The eye of Hurricane Dorian passed over Cape Hatteras, North Carolina, earlier today which makes it the the first (and only) landfall by this storm on the US mainland. It made landfall on the Outer Banks as a category 1 hurricane with maximum sustained winds at 90 mph and is the first landfall by a hurricane in North Carolina since Arthur in 2014. The storm has begun an acceleration to the northeast in recent hours as it is increasingly being influenced by an approaching upper-level trough. There is still some impact being felt in coastal sections of the Mid-Atlantic and southern New England where heavy rain bands are rotating around Hurricane Dorian.
The latest official measurements of Hurricane Dorian maintain its category 1 status with max sustained winds of 90 mph, but its days as a hurricane are numbered as it accelerates to the northeast and ultimately out over cooler waters of the Atlantic Ocean. This system has now been a named storm for 13 days and this is an unusually long time for storms that form in August in the Atlantic Basin.
Heavy rain bands continue to rotate around Hurricane Dorian and impact the northeastern part of North Carolina and southeastern Virginia. In addition, bands of heavy rain are pushing northwest into the Delmarva Peninsula, New Jersey, southeastern New York and southern New England. Winds are gusting to tropical force levels at many Mid-Atlantic coastal locations with a recent report, for example, of a gust to 45 mph at Ocean City, Maryland. One final note, for the first time in 8 years ‘down east’ Maine has issued a tropical storm warning as it too will get clipped by the departing Hurricane Dorian.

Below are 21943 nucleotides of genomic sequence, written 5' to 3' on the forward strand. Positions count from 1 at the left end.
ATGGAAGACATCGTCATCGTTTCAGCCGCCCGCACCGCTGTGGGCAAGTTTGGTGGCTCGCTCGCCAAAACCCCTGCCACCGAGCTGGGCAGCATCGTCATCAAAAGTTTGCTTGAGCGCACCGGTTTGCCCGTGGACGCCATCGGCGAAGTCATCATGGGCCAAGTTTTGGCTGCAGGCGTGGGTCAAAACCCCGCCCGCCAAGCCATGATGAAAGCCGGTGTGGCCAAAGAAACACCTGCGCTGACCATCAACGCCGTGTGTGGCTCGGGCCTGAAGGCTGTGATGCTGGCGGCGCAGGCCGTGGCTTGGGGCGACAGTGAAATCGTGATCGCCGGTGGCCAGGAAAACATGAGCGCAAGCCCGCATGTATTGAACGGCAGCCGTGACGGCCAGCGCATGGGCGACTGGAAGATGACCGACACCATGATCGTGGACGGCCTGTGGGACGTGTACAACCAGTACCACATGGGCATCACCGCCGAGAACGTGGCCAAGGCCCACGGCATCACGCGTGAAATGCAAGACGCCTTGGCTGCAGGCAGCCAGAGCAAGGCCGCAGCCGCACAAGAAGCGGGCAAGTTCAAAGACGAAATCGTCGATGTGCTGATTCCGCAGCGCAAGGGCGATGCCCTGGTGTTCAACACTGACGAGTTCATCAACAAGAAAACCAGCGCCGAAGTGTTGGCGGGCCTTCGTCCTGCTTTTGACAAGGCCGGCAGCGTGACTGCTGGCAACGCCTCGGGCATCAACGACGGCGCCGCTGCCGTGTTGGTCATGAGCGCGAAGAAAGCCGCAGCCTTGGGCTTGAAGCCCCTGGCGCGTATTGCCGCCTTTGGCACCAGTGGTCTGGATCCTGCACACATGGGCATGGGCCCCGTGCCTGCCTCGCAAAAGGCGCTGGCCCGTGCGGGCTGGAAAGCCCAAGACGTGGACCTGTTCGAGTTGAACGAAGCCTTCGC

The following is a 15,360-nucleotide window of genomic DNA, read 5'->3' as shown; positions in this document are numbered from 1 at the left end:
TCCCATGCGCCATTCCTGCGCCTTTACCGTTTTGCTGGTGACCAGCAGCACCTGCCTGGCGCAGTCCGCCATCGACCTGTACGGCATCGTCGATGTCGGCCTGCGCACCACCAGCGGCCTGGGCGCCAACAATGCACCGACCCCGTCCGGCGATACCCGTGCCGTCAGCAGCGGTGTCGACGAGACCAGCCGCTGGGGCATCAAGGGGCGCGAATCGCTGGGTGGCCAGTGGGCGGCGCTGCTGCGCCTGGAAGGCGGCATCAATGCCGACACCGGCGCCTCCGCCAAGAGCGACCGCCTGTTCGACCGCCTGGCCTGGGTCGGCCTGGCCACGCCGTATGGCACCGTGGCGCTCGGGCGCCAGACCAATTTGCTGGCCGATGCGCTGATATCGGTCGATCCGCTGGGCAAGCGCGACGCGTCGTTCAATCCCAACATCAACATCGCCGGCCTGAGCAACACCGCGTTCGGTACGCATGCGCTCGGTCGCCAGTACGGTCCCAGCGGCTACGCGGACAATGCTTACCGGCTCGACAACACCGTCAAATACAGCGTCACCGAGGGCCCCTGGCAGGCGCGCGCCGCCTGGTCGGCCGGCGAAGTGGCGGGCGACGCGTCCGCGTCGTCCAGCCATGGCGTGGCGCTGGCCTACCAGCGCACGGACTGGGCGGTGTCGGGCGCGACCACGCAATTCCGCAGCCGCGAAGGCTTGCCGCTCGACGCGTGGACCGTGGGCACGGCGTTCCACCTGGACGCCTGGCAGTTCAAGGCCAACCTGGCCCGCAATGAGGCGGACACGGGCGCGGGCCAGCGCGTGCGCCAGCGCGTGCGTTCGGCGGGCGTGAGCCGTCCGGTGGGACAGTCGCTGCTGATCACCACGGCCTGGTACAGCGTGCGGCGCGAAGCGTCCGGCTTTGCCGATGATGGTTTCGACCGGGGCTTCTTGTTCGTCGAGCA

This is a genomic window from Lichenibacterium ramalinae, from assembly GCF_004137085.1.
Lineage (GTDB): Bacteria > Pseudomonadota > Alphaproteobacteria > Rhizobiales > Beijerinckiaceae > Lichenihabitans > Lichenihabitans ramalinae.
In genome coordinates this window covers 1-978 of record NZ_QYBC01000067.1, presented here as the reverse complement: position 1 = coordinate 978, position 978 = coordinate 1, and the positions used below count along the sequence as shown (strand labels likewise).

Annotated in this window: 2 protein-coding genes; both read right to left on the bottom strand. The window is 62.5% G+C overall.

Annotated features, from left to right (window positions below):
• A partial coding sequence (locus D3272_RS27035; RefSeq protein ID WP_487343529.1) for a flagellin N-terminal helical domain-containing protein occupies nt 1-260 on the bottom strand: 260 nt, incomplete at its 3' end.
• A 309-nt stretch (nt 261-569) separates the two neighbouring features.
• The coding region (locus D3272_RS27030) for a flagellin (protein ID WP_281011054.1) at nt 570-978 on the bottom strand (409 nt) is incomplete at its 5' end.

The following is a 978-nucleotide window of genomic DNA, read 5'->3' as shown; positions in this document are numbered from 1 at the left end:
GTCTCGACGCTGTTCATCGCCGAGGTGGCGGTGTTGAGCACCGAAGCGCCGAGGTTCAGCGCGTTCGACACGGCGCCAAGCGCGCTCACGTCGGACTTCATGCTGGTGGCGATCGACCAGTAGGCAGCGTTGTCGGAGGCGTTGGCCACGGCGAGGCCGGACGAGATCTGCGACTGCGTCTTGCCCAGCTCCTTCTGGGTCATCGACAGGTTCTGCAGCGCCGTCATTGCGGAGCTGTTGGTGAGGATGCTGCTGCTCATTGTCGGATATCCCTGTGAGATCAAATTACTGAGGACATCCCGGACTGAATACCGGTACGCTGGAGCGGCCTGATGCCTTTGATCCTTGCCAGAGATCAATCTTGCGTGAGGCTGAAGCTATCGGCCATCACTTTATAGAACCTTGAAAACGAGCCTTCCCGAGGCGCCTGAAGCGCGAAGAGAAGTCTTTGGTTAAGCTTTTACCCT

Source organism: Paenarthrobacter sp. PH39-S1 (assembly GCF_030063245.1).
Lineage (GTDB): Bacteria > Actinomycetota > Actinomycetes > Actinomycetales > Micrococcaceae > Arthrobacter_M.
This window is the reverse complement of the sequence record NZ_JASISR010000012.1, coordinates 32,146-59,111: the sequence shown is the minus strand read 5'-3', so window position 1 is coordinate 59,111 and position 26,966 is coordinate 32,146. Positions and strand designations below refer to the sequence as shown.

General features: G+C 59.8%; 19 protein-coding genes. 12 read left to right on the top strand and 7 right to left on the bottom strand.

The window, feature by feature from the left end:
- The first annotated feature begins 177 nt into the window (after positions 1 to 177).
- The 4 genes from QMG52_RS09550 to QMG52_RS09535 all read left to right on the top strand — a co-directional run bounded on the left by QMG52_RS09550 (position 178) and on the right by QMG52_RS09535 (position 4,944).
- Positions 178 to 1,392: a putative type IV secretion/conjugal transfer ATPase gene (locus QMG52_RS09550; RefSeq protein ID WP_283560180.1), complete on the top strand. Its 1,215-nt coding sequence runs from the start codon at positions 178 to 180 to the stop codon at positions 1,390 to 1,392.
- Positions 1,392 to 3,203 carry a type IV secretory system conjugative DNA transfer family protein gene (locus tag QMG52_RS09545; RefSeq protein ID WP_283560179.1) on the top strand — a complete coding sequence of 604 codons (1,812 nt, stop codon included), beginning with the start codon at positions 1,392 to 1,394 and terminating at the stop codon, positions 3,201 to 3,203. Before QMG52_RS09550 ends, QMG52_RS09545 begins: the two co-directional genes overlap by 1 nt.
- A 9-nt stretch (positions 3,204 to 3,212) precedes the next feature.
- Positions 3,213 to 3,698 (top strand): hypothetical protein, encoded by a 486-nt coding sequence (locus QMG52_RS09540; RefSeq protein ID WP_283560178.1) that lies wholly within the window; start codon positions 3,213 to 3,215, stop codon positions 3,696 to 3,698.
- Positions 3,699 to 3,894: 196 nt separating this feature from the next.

Tropical season far from over
With the imminent departure of Hurricane Dorian, it is time to look at the breeding grounds (Africa, eastern Atlantic) to see if other tropical systems are on the horizon. Indeed, there is no reason to believe that Dorian will be the last of the hurricanes in the 2019 Atlantic Basin tropical season. First of all, the typical tropical season runs from about August 15th to October 15th so we have several weeks to go on the calendar at least from a climatological point-of-view. In addition, numerous tropical waves can be seen in the latest satellite imagery over the African continent and they are all pushing to the west towards the tropical Atlantic Ocean riding along on tropical trade winds. Finally, the dry air that was a big factor in the inhibition of tropical storm formation over the tropical Atlantic during much of the month of August has dissipated quite a bit in recent days and this is a favorable sign for future activity; especially, in this the climatological peak time period for the Atlantic Basin tropical season. One tropical wave now over the eastern Atlantic may have an “atmospheric opening” to trek westward in coming days towards the Caribbean Sea without much interference.
Meteorologist Paul Dorian